The same is true for expenses. You are purchasing a product or service and at the time you’re recognizing that expense, not before. This makes income tax and sales tax filing fairly simple as you’re not prepaying them, you’re only paying on your actual income and expenses.
What to keep in mind when choosing cash-based accounting
The biggest con of cash-based accounting for me is that it is not very realistic for the majority of businesses. While you will know exactly how much cash you have on hand, you cannot plan for future incoming cash or expenses. A small business typically needs to look ahead to plan for things like large purchases, marketing, or even hiring.
How to choose the right accounting method
Sometimes this is not a choice you can make. If you are a business that carries inventory you almost always have to file on an accrual basis. Also, if you are a corporation with gross receipts of 25 million or more for 3+ consecutive years the IRS will not allow you to file on a cash basis.
But if the choice is yours, you should work with an accounting professional to make the decision. Here are some factors you will need to consider:
- the size of your business;
- if you’re planning for growth;
- the amount of revenue coming in;
- if the business has debt;
- if the business has assets;
- how you run your business.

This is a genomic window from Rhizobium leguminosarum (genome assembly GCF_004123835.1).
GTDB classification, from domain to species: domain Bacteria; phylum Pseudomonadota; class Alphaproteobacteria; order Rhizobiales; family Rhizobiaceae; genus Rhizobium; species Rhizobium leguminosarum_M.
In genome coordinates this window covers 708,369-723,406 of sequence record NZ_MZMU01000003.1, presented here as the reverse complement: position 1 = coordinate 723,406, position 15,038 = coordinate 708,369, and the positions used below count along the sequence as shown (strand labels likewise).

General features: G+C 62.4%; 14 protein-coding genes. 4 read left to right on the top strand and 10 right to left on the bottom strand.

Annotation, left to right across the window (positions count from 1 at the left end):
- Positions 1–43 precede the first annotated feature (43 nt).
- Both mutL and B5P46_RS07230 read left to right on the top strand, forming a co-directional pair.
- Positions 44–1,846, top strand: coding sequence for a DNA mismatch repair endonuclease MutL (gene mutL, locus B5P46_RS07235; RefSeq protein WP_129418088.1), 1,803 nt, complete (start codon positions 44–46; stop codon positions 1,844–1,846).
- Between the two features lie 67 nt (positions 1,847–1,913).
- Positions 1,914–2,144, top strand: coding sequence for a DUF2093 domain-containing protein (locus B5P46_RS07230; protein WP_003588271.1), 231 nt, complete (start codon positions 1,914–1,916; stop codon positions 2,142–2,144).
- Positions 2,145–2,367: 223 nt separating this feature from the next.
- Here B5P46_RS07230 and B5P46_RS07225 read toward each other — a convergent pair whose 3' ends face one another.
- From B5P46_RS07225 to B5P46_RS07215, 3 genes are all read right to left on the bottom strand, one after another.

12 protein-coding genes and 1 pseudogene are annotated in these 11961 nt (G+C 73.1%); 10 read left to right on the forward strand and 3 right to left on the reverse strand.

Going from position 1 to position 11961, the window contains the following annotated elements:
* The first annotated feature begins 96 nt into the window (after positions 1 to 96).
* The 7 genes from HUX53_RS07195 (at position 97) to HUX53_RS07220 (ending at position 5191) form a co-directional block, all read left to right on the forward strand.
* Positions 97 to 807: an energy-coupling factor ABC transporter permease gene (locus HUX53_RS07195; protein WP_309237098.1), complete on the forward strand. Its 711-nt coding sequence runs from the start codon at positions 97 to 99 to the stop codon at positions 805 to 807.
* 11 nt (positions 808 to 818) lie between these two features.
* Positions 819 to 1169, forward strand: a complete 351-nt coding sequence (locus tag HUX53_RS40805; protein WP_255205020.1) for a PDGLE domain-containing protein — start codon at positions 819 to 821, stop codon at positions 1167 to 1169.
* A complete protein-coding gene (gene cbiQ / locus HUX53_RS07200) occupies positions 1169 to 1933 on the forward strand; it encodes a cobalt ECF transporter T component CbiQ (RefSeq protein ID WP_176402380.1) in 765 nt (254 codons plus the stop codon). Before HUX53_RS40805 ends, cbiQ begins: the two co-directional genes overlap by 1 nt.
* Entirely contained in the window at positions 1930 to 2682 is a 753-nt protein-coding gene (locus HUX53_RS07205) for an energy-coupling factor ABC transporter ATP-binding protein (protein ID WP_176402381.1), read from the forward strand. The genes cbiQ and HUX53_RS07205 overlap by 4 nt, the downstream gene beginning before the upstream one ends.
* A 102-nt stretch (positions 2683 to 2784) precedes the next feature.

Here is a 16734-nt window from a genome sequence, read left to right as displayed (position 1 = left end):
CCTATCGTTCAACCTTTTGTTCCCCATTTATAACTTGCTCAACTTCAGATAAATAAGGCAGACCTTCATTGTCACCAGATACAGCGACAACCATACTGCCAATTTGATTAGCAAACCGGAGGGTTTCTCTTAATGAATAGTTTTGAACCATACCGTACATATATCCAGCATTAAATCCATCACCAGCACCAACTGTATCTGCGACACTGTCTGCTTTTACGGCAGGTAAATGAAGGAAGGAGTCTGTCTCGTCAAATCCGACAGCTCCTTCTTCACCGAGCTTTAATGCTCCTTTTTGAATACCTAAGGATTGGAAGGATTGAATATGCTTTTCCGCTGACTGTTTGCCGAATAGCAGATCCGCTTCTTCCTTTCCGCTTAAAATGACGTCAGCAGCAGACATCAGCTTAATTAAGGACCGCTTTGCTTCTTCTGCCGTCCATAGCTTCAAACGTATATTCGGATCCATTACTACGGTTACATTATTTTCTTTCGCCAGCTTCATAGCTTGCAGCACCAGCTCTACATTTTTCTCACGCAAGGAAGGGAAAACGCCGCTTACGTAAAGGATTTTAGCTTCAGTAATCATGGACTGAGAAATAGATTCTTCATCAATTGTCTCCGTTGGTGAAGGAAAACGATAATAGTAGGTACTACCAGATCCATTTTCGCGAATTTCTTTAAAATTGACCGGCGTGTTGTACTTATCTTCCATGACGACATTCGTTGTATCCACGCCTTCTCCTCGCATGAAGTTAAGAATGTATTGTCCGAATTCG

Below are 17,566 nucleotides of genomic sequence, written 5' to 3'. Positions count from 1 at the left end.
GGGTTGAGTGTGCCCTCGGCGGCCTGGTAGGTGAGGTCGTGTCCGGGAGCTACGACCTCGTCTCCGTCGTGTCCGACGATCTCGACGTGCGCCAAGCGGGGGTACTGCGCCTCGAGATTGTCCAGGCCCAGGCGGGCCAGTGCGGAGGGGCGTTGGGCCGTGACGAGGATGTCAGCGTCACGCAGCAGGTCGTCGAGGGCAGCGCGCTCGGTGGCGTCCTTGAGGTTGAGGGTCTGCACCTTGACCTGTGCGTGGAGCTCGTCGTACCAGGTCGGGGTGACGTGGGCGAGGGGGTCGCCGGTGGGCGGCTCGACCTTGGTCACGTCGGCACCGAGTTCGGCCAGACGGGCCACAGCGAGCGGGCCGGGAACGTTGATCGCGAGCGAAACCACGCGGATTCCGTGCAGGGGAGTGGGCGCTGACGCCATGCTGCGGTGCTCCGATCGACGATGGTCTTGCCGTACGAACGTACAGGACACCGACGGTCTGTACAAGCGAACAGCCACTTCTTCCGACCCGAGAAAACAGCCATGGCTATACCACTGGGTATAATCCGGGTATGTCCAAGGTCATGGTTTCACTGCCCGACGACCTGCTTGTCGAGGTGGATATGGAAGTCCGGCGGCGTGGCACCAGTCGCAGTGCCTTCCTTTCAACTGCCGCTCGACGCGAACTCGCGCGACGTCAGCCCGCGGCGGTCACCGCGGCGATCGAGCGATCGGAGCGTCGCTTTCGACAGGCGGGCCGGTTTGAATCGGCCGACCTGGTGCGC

The IRS recommends that how you run your business is how you file your taxes. If you are operating throughout the year on a cash basis then you’d file the same way. Though, many businesses operate on an accrual basis and file on a cash basis.
One thing to keep in mind is that once you decide how to file, you will need to stick to the same filing method each year.
Cash and accrual method: closing thoughts
The accounting method is the building block on which your business bookkeeping is kept. And having a solid understanding of the various pros and cons of each method will make the choice that much easier for you.
Choosing the right accounting method for your business is a decision that will help you streamline your accounting and bookkeeping process, let you have a better understanding of the health of your business, and make filing taxes easier both for your business and your accounting professional.